Why Big Data May Be the Game Changer for Corporate Venture

The relationships between corporations and startups are complicated. Corporations want access to technologies that may be disruptive as well as those that will help them grow their core businesses. They use a variety of tools to gain that access including corporate venture capital (CVC), accelerators, innovation hubs and hybrids of all three.

The number of firms establishing these structures and the amount of capital available from CVCs are both increasing. However, the playbook on how to achieve success is far from complete. One longstanding issue is that the gives and gets outside of the dollars are not always straightforward and the definition of success is often out of alignment.

But I’m thinking that the next wave of IoT, Big Data and Machine Learning technologies may prove to be one of the best environments for corporate/startup relationships we’ve seen. Why? Because successful machine learning requires big data. And while startups have the innovative business models and latest tech, corporations have the data (and it’s real).

A recent New Yorker article talks about the application of neural networks to dermatology diagnoses. (I highly recommend the read.) The researchers had to create a “teaching set” database of 130,000 images that had been categorized by dermatologists and then, I assume, structure and clean that data. Then they had to create a validation set of 14,000 images where they tested the machine’s capabilities. Finally they applied their work to a set of 2,000 lesions that had been biopsied and diagnosed. The result was a diagnostic tool that outperformed expert dermatologists — a tool that could save both lives (in the case of melanoma and other cancers) and reduce costs related to unnecessary testing, missed diagnoses etc.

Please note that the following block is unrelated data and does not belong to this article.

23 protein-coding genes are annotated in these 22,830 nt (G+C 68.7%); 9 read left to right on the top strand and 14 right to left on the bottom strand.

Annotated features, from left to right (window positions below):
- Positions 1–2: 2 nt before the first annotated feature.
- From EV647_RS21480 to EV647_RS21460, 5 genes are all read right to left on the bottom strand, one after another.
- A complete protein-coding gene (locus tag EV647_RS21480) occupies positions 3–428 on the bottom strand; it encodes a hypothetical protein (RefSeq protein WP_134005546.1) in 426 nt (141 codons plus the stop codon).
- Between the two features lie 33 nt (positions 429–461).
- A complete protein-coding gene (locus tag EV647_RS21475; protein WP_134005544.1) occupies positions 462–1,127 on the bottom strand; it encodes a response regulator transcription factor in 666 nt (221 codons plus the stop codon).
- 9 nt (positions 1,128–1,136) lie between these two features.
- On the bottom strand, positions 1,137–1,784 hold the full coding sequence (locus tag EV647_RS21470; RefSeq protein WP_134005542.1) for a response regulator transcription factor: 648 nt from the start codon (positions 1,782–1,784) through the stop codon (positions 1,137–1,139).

This research project happened to be headed by Sebastian Thrun of Google X, self-driving cars and Udacity fame, and powered by Stanford University. Based on that, they were able to galvanize these kinds of resources. Most startups can’t.

This is where I see the opportunity. This is where startups and corporations finally need each other in a way that the gives and gets beyond financial return begin to balance.

Continuing with heath care for example — the move to electronic health records (EHRs) finally allows population analysis at scale in terms of identification of risk factors, prevention, diagnostic verification and decision support to find treatments that generate the best outcomes. The opportunity to leverage data at points in the health care system to improve outcomes and address cost leakage is massive. There are a significant number of startups working in this area. The ability to quickly get to proof of concept and render meaningful results would be significantly accelerated by access to real data.

Startups are always advised to think about what else they want from their investors besides money. And while the introductions and mentoring from VCs have long been what gets companies to product market fit, it’s the real (and real time) data gathered and possessed by corporations that will speed startups in industries like health care, financial services, consumer retail and education to scale.

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